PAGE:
Many delicious vegetables and fruits ripen and grow during the fall season. As the weather cools, you can enjoy hearty leafy greens, sweet root vegetables, and crunchy cruciferous plants. Keep reading to learn how to prepare five healthy fall foods!
The autumn harvest is rich with colorful vegetables and fruits that are high in fiber and antioxidants.
Make nutritionally balanced meals with these healthy fall foods by following the healthy plate model: fill half your plate with vegetables, a quarter of your plate with lean protein, and the final quarter with carbohydrates.
The more variety you add to your dishes, the better! Your tastebuds will love it, and meeting your vitamin and mineral requirements will be easier.
What’s in season during the fall?
Fruits and vegetables are the most flavorful during their prime growing season. For example, cherries and tomatoes taste their best in summer, but hearty potatoes and root vegetables are richer in flavor in the fall. In North America, the fall months are abundant with these tasty foods:
- Brussels sprouts
Some of these foods grow well into December and even January in milder climates.
Building a balanced meal
It’s normal for your appetite to fluctuate between seasons. In fact, many people find themselves hungrier as temperatures start to drop. This is likely an evolutionary side effect to help you bulk up to survive winter.
If you notice you feel hungrier, you should eat. Ignoring your appetite cues can strain your relationship with eating and possibly increase the risk of overeating later.
You can build a nutritionally balanced meal by following the USDA healthy plate model. This easy-to-use tool ensures you get enough energy, nutrients, and vitamins to stay healthy and feel satisfied after eating.
To follow the healthy plate model, fill half your plate with non starchy vegetables that can be fresh or cooked. Cover one-quarter of your plate with a lean source of protein (it can be animal or plant-based), and fill the final quarter with high-fiber carbohydrates.
Examples of balanced meals using fall crops are:
- Shredded Brussels sprouts and kale salad with almonds, feta cheese, fresh pear, shallots, and a piece of baked salmon.
- Baked chicken thigh with acorn squash and a side of cucumber tomato salad.
- Chili with beans, extra lean ground beef, carrots, onion, parsnips, celery, tomatoes, and garlic.
- Egg omelet with leeks, arugula, goat cheese, and shredded pumpkin.
These meals are the tip of the iceberg. Check out the produce at your local grocery store to learn what's available, then start adding them to your meals.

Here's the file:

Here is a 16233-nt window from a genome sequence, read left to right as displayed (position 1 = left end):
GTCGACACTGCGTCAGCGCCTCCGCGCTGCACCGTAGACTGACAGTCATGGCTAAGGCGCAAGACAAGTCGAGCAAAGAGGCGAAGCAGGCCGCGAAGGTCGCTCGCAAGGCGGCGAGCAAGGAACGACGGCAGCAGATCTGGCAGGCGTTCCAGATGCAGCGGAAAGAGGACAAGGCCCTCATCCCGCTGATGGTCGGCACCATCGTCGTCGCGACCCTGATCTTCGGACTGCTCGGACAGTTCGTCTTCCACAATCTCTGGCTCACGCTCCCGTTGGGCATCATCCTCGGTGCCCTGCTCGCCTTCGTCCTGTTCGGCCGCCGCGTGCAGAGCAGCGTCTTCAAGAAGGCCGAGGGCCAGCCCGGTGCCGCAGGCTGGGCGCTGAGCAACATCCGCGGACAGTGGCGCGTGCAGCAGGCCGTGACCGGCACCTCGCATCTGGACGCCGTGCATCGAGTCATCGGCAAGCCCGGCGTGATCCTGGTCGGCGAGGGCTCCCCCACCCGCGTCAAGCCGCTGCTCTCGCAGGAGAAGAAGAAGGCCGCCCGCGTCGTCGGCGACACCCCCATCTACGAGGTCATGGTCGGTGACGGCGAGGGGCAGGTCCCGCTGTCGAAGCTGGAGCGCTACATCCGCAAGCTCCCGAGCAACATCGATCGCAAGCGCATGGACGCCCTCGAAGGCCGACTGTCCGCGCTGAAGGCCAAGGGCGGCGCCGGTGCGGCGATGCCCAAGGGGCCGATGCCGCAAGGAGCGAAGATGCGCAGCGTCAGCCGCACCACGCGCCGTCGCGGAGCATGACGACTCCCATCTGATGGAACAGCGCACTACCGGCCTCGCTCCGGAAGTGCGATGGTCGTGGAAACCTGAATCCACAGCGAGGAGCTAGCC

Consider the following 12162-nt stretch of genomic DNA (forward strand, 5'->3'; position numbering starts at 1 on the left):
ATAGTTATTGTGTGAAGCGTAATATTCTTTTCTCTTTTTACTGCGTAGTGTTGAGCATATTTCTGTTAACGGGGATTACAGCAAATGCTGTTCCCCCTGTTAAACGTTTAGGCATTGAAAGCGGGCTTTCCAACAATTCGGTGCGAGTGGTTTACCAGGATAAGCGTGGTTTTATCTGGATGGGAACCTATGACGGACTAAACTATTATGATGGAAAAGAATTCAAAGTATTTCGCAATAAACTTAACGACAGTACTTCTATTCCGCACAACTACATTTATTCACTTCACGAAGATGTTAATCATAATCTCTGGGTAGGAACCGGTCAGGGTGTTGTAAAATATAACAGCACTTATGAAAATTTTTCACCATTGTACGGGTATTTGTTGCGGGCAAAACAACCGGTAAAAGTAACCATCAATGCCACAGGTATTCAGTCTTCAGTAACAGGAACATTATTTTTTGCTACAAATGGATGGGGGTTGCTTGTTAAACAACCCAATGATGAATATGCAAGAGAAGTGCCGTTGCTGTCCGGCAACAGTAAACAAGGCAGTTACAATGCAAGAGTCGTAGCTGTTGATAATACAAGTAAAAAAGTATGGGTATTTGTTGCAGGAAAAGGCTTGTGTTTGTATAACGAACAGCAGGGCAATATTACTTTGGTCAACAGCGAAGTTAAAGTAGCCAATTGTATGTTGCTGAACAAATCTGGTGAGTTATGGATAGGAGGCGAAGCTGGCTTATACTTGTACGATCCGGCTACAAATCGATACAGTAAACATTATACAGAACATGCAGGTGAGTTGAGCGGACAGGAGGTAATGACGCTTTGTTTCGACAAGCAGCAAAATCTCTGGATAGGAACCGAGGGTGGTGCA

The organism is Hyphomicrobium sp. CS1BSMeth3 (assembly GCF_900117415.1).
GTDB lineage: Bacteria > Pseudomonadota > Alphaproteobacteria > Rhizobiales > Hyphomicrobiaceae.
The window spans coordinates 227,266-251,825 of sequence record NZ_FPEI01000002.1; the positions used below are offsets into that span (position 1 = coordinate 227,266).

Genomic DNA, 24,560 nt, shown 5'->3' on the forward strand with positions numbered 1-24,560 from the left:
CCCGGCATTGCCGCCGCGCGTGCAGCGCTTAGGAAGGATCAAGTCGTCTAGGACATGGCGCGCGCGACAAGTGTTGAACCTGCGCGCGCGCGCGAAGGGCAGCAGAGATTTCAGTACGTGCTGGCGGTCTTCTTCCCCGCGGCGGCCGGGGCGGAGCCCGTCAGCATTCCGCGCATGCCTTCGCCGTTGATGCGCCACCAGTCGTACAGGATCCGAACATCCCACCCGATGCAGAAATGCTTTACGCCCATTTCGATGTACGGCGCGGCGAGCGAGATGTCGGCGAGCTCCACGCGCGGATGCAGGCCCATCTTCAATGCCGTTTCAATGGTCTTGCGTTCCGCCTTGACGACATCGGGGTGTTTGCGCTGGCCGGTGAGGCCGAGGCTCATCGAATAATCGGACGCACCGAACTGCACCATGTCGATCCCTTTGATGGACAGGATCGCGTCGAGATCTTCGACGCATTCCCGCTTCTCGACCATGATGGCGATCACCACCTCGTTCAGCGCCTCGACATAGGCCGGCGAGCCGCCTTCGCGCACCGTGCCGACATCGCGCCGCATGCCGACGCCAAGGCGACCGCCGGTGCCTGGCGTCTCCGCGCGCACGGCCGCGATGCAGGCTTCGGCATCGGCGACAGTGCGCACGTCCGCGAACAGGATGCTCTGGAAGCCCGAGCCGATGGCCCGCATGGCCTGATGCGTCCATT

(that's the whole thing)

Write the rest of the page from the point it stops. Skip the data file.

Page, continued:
5 healthy fall vegetables to try
If you want to eat more vegetables, but don’t know where to start, try these five healthy fall vegetables.
- Beets. Beetroot is earthy and sweet, and the flavors are enhanced through roasting in the oven. You can enjoy them hot or let them cool and add them to a salad. Beets can also be peeled and cooked into soups and stews. All beets offer great fiber and have potassium, magnesium, vitamin C, and healthy nitrates.
- Cauliflower. You can buy orange, purple, or, most commonly, white cauliflower. Raw, the cruciferous vegetable has a mild vegetable flavor with a touch of astringency that hits the back of the tongue. Once cooked, however, it becomes a silky and creamy vegetable with a very mild taste. Cauliflower has fiber, vitamin C, vitamin B6, and a small amount of calcium and iron. Add cauliflower to your salads, stir-fries, or soups.
- Pumpkin. Did you know that all types of pumpkins are edible? Roast pumpkin in the oven or add it to savory curry dishes. Americans also love to bake with pumpkin because it lends a natural sweetness to the dish. Pumpkins are a good source of fiber and have vitamin C and other antioxidants your body needs to stay healthy.
- Parsnip. A parsnip looks like a pale white or blonde carrot. The root vegetable has a much sweeter taste that is enhanced through baking. You can bake parsnip fries at home (similar to sweet potato fries) or add them to soups to enhance the flavor. Parsnips offer fiber, vitamin C, and magnesium.
- Leeks. Leeks are part of the onion family and can taste sharp. To soften the flavor, slice them thinly (or use a mandolin) and add them to creamy egg or chicken salads. You can pan-fry them with garlic or braise them with miso paste for a savory appetizer. Leeks offer vitamin C, antioxidants, magnesium, and a small amount of iron.
In the fall, you gain access to delicious foods that are very healthy and easy to prepare. Many of these root vegetables can be roasted, baked, grilled, or boiled; some can even be served raw. Keep experimenting with new recipes until you find one that sticks.
- Nutrients. Relationship between Seasonal Changes in Food Intake and Energy Metabolism.
- International Journal of Eating Disorders. The effect of deprivation on food cravings and eating g behaviour in restrained and unrestrained eaters.
- USDA. My Plate Model.